Saturday, November 22, 2014

What Is It?

Astronomers have found an object in the bowl of the Big Dipper that could be a supernova that has been exploding for 60 years.  Or, it could be two black holes in the process of merging.  Or it could be a huge variable star that will eventually become a supernova.  Further research will resolve the matter.

Nature has a deep bag of tricks.

Friday, November 21, 2014

Binary Planets

Researchers using computer simulations have found that two worlds the size of Earth could exist in orbit around each other.

They found the situation could be stable for billions of years if the planets orbited far enough away from their star that the star's gravity did not disrupt the delicate balance between the planets.

Thursday, November 20, 2014

Philae Sniffs Organics

Before losing  power, sensors on the Philae lander detected organic compounds in the atmosphere of its comet.

Philae also found the comet's surface is much harder than previously thought.  That might be a factor in Philae's bouncing landing.

Wednesday, November 19, 2014

Lunar Mission One

Lunar Mission One is a Britain based non-profit, private effort to put a lander in the southern polar region of the Moon by 2024 and drill down perhaps 330 feet to obtain ancient rock samples.

LMO says such samples would be of immense scientific value, as well as being useful in determining whether that area could support a manned outpost.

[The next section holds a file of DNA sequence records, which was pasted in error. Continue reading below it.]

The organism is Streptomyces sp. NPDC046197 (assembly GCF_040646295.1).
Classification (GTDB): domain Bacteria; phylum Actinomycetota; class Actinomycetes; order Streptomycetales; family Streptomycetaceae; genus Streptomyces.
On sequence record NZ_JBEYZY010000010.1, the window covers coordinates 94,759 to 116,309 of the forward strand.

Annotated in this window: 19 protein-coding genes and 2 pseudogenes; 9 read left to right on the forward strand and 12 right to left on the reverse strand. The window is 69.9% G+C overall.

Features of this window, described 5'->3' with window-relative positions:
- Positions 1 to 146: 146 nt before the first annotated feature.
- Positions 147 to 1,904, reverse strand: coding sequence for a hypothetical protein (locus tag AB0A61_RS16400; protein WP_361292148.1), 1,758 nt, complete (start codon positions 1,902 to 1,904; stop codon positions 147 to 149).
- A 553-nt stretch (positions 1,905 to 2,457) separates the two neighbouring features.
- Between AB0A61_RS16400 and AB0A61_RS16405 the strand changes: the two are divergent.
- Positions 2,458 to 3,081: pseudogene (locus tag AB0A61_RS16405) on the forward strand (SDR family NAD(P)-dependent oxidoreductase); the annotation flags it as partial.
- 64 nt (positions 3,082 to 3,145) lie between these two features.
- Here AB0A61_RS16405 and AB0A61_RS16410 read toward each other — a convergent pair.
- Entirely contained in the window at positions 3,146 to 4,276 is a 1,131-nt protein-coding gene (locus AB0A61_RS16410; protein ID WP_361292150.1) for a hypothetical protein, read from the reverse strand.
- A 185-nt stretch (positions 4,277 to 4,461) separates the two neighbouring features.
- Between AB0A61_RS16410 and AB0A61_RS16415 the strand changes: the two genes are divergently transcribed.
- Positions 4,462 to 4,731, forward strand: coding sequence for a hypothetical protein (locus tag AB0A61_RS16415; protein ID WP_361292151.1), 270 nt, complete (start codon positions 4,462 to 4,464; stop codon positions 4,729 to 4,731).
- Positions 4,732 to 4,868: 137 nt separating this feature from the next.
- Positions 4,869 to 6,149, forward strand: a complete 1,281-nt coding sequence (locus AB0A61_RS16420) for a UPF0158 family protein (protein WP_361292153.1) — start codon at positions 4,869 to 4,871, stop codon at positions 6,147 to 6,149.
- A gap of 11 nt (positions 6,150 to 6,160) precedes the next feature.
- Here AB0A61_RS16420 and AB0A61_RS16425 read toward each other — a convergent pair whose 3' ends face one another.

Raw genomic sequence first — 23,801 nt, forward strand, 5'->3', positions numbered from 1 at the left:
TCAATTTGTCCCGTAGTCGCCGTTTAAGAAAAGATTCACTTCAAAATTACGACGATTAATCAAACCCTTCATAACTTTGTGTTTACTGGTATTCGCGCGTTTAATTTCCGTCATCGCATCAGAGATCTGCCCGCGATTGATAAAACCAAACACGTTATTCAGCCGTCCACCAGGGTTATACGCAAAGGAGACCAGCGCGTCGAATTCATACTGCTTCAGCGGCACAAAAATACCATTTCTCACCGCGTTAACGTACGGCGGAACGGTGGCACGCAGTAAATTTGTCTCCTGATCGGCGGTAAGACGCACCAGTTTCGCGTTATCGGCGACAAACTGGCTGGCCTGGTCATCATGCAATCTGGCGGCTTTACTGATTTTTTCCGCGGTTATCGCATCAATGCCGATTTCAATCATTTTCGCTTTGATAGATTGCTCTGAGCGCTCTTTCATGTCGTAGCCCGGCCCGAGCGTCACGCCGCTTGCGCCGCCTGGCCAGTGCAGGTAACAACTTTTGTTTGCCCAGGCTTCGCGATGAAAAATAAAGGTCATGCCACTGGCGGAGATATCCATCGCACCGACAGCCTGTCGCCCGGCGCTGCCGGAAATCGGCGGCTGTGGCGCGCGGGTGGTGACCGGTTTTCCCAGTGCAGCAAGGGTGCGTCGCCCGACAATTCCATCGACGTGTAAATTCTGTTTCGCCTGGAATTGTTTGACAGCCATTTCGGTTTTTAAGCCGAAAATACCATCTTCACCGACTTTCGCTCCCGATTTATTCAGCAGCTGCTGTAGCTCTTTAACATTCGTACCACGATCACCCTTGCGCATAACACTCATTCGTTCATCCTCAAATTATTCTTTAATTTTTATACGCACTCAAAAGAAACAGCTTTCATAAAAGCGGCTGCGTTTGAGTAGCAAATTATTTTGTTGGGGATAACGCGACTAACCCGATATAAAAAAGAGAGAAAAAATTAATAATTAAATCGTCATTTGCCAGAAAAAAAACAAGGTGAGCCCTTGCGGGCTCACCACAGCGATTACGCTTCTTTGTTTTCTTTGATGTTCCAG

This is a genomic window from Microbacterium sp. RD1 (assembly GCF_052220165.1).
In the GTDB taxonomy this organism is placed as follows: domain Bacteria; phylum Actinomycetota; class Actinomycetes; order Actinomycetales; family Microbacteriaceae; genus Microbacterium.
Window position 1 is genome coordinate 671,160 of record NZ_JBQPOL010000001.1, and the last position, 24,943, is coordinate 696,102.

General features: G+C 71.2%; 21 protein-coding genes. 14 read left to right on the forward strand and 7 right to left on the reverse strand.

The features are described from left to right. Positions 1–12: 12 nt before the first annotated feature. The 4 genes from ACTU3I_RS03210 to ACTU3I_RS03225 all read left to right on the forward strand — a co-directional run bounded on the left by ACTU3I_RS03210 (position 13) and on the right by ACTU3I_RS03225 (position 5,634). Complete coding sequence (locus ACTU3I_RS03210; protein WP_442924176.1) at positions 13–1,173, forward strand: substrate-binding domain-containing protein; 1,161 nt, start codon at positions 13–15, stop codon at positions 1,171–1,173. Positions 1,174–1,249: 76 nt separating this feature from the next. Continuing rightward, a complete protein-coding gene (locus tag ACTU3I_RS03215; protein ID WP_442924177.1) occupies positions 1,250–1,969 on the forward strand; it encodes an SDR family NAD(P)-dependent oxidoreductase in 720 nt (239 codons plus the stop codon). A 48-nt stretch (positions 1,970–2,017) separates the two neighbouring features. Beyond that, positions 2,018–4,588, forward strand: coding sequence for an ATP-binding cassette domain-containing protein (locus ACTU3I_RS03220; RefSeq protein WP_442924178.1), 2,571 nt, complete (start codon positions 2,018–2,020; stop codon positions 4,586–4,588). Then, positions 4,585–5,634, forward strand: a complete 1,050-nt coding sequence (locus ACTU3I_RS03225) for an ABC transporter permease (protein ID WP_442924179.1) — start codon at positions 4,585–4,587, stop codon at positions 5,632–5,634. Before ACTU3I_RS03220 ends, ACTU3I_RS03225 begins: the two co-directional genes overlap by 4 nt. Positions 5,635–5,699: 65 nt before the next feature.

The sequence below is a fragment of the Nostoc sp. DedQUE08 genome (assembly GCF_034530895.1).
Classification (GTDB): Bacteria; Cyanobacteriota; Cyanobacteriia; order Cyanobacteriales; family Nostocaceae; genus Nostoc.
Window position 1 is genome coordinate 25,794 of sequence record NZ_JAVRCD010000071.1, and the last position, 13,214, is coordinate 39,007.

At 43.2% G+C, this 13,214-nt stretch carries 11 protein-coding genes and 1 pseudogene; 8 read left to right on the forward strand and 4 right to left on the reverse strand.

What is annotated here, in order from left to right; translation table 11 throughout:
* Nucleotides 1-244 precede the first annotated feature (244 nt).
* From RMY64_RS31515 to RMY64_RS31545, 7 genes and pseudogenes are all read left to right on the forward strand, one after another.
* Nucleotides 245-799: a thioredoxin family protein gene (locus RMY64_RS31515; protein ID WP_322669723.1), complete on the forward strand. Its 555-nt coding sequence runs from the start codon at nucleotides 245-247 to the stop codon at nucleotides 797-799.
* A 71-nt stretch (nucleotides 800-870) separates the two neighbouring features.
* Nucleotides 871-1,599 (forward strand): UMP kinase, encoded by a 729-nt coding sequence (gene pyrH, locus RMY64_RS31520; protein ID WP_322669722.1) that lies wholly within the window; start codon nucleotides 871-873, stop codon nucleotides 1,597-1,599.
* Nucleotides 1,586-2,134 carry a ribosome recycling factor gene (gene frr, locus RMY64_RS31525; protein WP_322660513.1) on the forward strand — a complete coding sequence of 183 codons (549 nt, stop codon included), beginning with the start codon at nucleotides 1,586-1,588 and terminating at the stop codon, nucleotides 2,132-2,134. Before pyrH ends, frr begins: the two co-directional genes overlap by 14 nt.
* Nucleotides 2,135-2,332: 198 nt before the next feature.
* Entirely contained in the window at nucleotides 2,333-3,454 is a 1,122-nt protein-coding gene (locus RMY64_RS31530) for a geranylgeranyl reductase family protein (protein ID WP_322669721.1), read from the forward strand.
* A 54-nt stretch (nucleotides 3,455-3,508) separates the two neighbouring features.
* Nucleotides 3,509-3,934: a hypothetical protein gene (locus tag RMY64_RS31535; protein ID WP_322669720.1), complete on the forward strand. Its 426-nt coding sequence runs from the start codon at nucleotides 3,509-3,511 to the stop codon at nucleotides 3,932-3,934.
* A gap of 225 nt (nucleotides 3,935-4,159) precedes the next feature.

Tuesday, November 18, 2014

Going Lunar

Momentum for settling the Moon seems to be building.  Several major nations have expressed interest in joining an international lunar base program, The Next Giant Leap Conference held in Hawaii last week (in which I was involved) seems to have successfully presented the case for lunar settlement, and an international group is now trying to push the idea ahead.

The point of the effort is to build a larger, wealthier economy that can provide real opportunity to every human.

Monday, November 17, 2014

Supercritical CO2

Researchers say supercritical CO2-- carbon dioxide under the right extreme temperature and pressure conditions-- acts very much like water and could possibly support life.

Such conditions exist deep in Earth's oceans and possibly on the surfaces of super-Earths.

Saturday, November 15, 2014

Philae Goes Silent

Philae, the first human spacecraft to land on a comet, has fallen silent after its battery power ran out.

There is some chance contact with the probe can be reestablished if its solar panels can collect enough energy.  A bouncing landing left the panels ill-aligned and partially blocked from the Sun, but as the comet gets closer to the Sun, the power situation might change.